rembrandt-apostle_paulYour attitude should be the same as that of Christ Jesus: Who, being in very nature God, did not consider equality with God something to be grasped, but made himself nothing, taking the very nature of a servant, being made in human likeness.  And being found in appearance as a man, he humbled himself and became obedient to death— even death on a cross!  Therefore God exalted him to the highest place  and gave him the name that is above every name, that at the name of Jesus every knee should bow, in heaven and on earth and under the earth, and every tongue confess that Jesus Christ is Lord, to the glory of God the Father” (Phil 2:6-11).

One trembles with awe and proceeds only hesitantly before adding any human commentary to such an ancient, God-breathed passage of scripture. In vv. 6-11 we have the famous “Christ Hymn.” This ancient hymn may have originated with Paul, or could possibly have been circulating since the earliest days of the Jesus movement. What is most important for our purposes is how much rich biblical truth is packed into this theologically potent poetic refrain.

As I  suggested in a previous post, the Christian life is much like the long, slow, grace-filled, and Spirit-led process of partnering with God to put all the pieces of our lives back together like a jigsaw puzzle so that the finished product looks like picture of the box — Christ. The central goal of the Christian life is to be conformed to the image of Christ to the glory of God.

Yet, what exactly does Christ look like?  Once all the pieces of our lives are put back into their place, what does the image of Christ look like?

The Christ Hymn paints a vivid, poetic picture of the character of Christ.

File_PassionMovie_WashingFeetThe spiritual insights into the character of Christ and the call toward Christ-like living in this passage are almost numberless. Yet, let us focus on just five this time around — two today and three next time. Remember that Paul inserts this poem here to help us discover exactly what kind of attitude is fitting for a person who is following Christ’s example.

1. Stepping down and serving others. Jesus, though sharing all the power and privileges that belong to God, is willing to set them aside in obedience to God’s greater will and take on the role of a servant to others. Jesus is fully God but is willing to become fully human with all that entails in order to suffer and die for our benefit.

What does this mean for us? We are to follow Christ’s example and hold loosely to our own positions of honor, power, prestige and privileges. This is especially true when these sorts of things cause us to believe that those beneath us in position, power, and privileges are supposed to serve us who are “above” them. Jesus shockingly turns the tables by making himself nothing, or “emptying himself”, and taking on the very nature of a servant. Paul just told us to “consider others better than yourselves” (v. 3). He learned that from Jesus himself, who is the ultimate example of someone stepping down from a position of power in order to serve others.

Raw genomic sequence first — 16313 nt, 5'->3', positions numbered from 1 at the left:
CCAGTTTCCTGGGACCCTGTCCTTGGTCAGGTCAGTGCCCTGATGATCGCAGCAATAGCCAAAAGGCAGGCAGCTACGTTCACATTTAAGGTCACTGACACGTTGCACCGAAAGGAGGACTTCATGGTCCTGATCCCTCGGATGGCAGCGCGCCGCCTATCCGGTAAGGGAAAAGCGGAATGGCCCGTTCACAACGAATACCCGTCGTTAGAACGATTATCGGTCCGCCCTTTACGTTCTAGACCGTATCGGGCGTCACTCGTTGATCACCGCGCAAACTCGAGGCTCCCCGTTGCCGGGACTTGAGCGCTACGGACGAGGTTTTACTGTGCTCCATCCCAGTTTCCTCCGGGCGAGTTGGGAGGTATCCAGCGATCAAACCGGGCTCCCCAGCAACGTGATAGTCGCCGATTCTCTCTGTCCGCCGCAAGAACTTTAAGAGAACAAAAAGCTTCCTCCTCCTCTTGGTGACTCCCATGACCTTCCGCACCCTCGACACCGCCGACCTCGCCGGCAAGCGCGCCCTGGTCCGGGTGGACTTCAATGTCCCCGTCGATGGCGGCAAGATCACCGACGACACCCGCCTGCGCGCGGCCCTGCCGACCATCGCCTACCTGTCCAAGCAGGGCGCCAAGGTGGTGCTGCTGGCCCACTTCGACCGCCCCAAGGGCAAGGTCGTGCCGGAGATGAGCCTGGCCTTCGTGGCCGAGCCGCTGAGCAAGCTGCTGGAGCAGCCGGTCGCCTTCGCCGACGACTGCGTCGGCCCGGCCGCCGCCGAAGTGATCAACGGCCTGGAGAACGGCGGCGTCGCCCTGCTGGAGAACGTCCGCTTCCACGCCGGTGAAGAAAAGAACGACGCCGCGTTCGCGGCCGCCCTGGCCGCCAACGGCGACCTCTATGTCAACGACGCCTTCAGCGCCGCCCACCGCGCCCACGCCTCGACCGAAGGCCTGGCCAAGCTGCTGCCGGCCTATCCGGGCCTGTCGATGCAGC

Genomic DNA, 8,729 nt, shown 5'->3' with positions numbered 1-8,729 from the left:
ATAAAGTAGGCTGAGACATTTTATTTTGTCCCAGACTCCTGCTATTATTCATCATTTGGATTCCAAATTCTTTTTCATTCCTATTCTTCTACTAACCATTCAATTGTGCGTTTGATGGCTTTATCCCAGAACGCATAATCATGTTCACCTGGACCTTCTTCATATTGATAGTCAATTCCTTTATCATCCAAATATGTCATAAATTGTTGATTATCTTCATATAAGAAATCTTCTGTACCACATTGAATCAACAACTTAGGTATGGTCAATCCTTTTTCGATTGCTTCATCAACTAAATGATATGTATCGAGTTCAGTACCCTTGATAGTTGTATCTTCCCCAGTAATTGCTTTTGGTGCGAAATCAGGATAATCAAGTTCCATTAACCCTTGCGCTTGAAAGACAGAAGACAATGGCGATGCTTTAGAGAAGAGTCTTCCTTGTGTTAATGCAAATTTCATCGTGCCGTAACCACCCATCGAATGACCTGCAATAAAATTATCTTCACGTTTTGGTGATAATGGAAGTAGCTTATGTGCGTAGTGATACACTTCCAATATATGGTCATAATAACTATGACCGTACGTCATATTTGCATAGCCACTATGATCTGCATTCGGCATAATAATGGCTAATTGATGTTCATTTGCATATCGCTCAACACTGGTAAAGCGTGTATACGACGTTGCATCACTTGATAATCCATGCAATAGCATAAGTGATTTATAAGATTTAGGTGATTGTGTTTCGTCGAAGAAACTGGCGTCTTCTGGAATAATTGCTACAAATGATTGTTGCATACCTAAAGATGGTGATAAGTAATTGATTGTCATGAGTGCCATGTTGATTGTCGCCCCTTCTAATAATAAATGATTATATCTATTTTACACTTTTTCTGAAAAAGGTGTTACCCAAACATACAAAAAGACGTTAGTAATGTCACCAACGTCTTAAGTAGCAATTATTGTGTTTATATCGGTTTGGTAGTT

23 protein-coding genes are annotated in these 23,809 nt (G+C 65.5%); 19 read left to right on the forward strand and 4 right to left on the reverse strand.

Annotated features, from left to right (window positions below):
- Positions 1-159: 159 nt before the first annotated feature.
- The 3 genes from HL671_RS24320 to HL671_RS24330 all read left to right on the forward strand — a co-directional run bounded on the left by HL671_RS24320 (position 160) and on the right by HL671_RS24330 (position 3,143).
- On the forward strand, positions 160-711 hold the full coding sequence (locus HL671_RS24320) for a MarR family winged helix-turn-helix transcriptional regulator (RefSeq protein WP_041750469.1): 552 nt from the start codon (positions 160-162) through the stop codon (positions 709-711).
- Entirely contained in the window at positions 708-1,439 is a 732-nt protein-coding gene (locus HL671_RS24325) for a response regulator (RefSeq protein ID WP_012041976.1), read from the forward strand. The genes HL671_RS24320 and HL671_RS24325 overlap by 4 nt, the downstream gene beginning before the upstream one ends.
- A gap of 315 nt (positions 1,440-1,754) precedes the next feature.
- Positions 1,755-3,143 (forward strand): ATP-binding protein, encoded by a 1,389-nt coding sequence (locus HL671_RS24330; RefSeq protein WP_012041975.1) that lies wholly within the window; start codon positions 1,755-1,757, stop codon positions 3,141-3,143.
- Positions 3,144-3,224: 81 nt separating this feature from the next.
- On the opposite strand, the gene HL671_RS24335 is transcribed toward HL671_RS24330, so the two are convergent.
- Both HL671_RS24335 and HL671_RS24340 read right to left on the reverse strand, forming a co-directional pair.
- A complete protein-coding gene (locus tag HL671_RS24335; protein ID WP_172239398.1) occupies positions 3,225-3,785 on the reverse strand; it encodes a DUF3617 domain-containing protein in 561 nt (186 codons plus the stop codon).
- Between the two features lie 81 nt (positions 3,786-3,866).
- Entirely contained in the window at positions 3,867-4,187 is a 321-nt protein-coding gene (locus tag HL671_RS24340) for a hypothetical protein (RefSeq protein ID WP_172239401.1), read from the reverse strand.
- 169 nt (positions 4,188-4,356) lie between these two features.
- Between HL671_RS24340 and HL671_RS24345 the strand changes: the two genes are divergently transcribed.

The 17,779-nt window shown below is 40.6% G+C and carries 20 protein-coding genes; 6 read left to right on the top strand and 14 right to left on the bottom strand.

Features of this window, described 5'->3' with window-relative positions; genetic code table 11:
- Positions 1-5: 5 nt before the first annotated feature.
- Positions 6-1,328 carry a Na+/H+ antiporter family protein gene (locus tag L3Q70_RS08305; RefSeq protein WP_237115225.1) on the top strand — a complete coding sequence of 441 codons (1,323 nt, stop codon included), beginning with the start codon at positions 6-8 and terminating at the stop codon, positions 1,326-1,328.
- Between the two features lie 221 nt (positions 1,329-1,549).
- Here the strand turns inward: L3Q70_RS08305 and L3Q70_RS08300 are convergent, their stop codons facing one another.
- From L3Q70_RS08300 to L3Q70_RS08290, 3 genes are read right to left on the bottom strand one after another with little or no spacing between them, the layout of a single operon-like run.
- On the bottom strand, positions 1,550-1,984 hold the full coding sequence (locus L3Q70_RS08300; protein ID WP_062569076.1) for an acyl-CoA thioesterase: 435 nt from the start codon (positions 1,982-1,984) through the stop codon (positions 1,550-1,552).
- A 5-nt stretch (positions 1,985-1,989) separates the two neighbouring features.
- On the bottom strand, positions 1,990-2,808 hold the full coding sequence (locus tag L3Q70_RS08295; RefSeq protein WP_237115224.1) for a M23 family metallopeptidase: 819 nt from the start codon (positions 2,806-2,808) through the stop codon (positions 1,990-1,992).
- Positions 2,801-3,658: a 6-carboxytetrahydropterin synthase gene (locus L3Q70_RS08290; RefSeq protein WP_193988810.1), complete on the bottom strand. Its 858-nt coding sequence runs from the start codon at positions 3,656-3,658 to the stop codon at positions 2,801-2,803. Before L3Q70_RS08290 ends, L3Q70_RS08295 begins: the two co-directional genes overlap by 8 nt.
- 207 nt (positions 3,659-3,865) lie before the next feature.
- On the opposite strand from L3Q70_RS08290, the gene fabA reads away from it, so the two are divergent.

We might call the pattern of Christ’s life a V-shaped life as this graphic shows.


2. Radical obedience to the Father’s will. A Christ-like attitude will also place obedience to God and self-sacrificial love for the sake of others as the highest badges of faith. Jesus’ entire life was one of loving, willing submission to the authority of the Father. “The world must learn that I love the Father and that I do exactly what my Father has commanded me” (John 14:31; cf. 5:19). Jesus, like Abraham before him, was willing to obey God even to the point of the greatest conceivable sacrifice. He “became obedient to death — even death on a cross” (Phil 2:8). Jesus obeyed the Father’s will. Period.

This is a great challenge for us who live in a culture that resists all authority other than ourselves, and the word “submission” is equated with “weakness” or, worse, ruthless subjugation or abuse. Let us remember that Jesus, who himself shared complete and harmonious unity with the Father and Spirit, did not submit himself begrudgingly out of fear or by force. Rather, we are told that it was “for the joy set before him” that Jesus “endured the cross” (Heb. 12:2). This is the Jesus Paul is helping us “fix our eyes upon.”

Next time we’ll uncover three more powerful aspects of Christ’s example we are to imitate in our lives of gradual transformation into the image of Christ by the power of the Spirit.

Are you starting to get a clearer picture of the Christian puzzle box cover?  Stay tuned.

Originally written in 2009 as part of the “Dear Philippians” series.

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